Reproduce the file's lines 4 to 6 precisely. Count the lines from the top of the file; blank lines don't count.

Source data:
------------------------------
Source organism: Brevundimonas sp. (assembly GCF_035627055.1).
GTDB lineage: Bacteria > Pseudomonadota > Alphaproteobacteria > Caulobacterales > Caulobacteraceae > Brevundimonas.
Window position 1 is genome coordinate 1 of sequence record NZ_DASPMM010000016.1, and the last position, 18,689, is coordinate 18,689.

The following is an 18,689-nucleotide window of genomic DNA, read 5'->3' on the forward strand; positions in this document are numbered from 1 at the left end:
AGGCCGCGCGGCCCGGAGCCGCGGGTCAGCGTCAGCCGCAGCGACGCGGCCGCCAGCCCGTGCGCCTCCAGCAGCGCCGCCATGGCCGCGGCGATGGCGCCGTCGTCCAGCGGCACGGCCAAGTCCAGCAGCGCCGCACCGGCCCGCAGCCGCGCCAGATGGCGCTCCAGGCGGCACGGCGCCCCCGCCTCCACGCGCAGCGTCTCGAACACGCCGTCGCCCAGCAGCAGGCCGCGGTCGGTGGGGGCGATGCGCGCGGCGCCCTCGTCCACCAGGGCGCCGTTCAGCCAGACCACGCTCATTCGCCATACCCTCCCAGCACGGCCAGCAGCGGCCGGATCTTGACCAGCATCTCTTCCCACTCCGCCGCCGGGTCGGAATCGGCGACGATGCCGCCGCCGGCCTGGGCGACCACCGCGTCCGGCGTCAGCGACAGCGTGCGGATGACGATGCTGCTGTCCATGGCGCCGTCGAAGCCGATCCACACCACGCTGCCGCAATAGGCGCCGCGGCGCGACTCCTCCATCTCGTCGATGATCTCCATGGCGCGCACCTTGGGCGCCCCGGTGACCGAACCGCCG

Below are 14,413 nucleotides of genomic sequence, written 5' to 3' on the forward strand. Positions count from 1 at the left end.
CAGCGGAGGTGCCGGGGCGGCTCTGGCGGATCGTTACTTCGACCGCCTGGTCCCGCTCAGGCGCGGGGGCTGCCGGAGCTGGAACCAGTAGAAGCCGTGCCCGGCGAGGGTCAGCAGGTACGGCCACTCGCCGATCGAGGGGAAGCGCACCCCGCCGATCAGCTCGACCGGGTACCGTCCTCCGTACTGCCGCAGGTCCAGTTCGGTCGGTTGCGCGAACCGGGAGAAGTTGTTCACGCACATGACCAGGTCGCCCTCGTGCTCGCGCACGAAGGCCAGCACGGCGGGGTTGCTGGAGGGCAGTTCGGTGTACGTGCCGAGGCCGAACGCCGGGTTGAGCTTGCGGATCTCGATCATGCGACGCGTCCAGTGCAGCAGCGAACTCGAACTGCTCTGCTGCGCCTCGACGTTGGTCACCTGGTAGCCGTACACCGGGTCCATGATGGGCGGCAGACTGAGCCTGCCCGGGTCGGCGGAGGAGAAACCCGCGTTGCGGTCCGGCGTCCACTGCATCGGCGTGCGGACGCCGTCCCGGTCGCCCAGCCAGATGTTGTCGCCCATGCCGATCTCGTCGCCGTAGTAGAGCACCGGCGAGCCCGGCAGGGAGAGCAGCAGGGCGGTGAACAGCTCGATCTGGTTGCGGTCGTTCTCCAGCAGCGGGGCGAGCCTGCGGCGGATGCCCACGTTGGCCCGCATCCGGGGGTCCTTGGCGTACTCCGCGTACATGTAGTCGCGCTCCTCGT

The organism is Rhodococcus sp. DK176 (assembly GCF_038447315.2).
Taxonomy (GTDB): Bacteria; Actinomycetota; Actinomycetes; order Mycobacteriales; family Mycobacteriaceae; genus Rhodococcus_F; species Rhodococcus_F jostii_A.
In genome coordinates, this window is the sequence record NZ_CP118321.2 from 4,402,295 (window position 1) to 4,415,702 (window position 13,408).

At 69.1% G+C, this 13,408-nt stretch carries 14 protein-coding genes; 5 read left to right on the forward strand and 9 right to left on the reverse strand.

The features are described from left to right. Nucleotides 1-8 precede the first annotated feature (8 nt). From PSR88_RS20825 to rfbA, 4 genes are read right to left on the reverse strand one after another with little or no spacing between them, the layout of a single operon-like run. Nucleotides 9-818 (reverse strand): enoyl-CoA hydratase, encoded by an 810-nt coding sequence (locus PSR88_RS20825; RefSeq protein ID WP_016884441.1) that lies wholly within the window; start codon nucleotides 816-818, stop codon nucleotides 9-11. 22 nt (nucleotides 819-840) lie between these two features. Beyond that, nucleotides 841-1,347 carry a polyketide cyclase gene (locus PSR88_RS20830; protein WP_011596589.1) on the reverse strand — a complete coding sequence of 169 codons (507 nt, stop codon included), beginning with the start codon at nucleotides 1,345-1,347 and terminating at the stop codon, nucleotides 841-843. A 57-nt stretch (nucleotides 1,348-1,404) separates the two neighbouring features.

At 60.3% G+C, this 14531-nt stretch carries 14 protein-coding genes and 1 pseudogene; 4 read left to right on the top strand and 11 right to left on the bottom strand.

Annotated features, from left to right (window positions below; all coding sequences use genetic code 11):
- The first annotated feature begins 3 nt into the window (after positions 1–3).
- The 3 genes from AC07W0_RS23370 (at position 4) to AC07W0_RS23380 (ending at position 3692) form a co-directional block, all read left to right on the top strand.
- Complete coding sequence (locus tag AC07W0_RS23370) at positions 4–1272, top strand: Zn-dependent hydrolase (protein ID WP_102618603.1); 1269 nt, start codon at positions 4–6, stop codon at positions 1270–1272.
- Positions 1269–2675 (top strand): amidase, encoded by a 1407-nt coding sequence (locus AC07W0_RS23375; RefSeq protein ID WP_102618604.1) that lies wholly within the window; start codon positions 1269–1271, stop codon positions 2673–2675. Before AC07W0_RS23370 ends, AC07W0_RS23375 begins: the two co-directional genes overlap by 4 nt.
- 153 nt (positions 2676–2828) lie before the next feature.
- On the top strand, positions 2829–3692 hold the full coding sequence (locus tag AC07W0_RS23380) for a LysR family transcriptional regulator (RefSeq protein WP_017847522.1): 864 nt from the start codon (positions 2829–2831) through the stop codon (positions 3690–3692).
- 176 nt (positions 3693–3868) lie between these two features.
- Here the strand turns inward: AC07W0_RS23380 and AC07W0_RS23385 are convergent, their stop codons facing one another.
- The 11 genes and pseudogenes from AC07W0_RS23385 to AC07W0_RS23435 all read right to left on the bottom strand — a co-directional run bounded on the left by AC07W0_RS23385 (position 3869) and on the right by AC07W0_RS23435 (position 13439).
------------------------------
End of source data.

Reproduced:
The following is an 18,689-nucleotide window of genomic DNA, read 5'->3' on the forward strand; positions in this document are numbered from 1 at the left end:
AGGCCGCGCGGCCCGGAGCCGCGGGTCAGCGTCAGCCGCAGCGACGCGGCCGCCAGCCCGTGCGCCTCCAGCAGCGCCGCCATGGCCGCGGCGATGGCGCCGTCGTCCAGCGGCACGGCCAAGTCCAGCAGCGCCGCACCGGCCCGCAGCCGCGCCAGATGGCGCTCCAGGCGGCACGGCGCCCCCGCCTCCACGCGCAGCGTCTCGAACACGCCGTCGCCCAGCAGCAGGCCGCGGTCGGTGGGGGCGATGCGCGCGGCGCCCTCGTCCACCAGGGCGCCGTTCAGCCAGACCACGCTCATTCGCCATACCCTCCCAGCACGGCCAGCAGCGGCCGGATCTTGACCAGCATCTCTTCCCACTCCGCCGCCGGGTCGGAATCGGCGACGATGCCGCCGCCGGCCTGGGCGACCACCGCGTCCGGCGTCAGCGACAGCGTGCGGATGACGATGCTGCTGTCCATGGCGCCGTCGAAGCCGATCCACACCACGCTGCCGCAATAGGCGCCGCGGCGCGACTCCTCCATCTCGTCGATGATCTCCATGGCGCGCACCTTGGGCGCCCCGGTGACCGAACCGCCG

Below are 14,413 nucleotides of genomic sequence, written 5' to 3' on the forward strand. Positions count from 1 at the left end.